With the pollution exclusion spiraling out of control, and this exception becoming more powerful than the policy itself, courts are finally beginning to step in. Just days ago, the Eastern District of Missouri handed down a decision in United Fire & Casualty Company v. Titan Contractors Service, Inc., 2013 WL 316060 (E.D.Mo. Jan. 28, 2013) ruling for the policyholder and against the insurance company on this very issue.
In this case, Titan Contractors was a company whose business involved, in large part, the cleaning and sealing of concrete. In its operation, Titan routinely used a floor-sealant called “TIAH.” On this sealant’s label, the manufacturer warned to “avoid prolonged breathing of vapors which can cause dizziness or suffocation. Avoid prolonged contact with skin as contact may irritate or burn skin and eyes. . . Fire may produce irritating or poisonous gasses. Runoff from fire control or dilution water may cause pollution.”
In Titan’s use of TIAH to a seal concrete, three people in an office next-door were exposed to these vapors causing dizziness, disorientation, severe headaches, wheezing, irritation, and one person was diagnosed which chemical-pneumonitis. Because of this, these individuals sued Titan, who, in turn, submitted a claim to its insurance company. Not surprisingly, the insurer denied coverage based on the terms of the policy’s Pollution Exclusion. Seems logical, right? The chemical being used by Titan states on its label that it “may cause pollution.” Despite the label warning, Titan went head-to-head with its insurer in court – and won.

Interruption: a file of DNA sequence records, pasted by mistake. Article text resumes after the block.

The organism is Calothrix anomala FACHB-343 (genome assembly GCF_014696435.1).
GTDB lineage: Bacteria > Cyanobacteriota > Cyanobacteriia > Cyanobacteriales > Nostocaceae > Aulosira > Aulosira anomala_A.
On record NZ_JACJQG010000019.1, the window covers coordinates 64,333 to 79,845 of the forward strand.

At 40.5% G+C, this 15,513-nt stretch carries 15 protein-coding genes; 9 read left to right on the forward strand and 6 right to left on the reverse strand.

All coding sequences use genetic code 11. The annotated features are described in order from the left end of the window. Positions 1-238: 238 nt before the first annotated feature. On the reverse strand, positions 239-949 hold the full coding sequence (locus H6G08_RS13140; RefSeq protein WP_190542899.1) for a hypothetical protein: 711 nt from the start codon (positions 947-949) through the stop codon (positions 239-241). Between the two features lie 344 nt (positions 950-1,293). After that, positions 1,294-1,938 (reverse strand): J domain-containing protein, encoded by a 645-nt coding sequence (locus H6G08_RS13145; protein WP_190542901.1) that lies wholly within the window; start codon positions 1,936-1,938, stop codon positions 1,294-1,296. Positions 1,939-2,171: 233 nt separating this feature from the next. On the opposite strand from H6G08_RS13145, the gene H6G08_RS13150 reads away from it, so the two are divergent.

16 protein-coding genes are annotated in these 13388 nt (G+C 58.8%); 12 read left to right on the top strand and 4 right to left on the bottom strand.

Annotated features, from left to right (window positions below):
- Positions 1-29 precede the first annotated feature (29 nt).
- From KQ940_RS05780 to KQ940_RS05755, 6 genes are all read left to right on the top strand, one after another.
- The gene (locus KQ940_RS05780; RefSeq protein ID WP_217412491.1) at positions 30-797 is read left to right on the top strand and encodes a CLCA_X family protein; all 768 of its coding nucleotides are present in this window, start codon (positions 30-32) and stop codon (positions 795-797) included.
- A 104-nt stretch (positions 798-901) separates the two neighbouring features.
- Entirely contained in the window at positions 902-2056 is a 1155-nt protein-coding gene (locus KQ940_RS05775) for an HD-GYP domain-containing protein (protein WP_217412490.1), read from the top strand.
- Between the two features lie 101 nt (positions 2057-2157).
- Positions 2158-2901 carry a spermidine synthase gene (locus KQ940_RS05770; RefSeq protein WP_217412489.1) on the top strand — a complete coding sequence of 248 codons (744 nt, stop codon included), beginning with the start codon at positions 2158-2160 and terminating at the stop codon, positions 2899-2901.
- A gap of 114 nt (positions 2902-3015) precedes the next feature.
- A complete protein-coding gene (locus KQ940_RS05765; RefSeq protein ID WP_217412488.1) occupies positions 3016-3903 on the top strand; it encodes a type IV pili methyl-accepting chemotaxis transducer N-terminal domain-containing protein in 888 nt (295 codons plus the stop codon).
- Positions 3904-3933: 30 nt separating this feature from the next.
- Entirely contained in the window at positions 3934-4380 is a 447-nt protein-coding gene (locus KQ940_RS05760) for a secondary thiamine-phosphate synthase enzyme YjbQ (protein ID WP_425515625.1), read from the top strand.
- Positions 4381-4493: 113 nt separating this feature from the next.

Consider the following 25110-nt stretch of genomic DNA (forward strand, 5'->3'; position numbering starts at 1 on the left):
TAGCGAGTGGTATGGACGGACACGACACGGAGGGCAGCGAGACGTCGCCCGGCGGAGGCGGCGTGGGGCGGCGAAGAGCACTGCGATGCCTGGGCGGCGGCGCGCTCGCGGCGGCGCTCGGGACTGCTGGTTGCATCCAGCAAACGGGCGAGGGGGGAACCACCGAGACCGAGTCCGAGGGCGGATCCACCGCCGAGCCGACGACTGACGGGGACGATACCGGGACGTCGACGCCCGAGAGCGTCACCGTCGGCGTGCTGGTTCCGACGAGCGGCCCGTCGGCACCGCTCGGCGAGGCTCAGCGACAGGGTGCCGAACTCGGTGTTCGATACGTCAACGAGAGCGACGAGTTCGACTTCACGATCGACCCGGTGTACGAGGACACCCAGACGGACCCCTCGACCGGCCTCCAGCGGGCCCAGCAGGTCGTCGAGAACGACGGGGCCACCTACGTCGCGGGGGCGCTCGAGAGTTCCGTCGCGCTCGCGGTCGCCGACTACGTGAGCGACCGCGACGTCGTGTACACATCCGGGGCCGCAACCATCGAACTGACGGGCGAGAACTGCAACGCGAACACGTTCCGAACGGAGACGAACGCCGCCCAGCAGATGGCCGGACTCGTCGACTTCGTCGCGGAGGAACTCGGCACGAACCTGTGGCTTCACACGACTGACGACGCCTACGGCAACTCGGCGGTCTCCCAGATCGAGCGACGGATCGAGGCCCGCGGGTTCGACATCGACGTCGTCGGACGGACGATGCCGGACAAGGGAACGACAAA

The court’s analysis was guided by several factors. First, a common-sense approach to determine if the specific substance is a “pollutant.” Second, a fact-intensive inquiry to determine if the substance qualifies as a “pollutant.” Finally, and very importantly, the court said “the insurer is entitled to characterize the allegedly polluting substance in a manner consistent with the insured’s daily activities, particularly if the alleged pollutant belongs in the environment in which the insured routinely works.”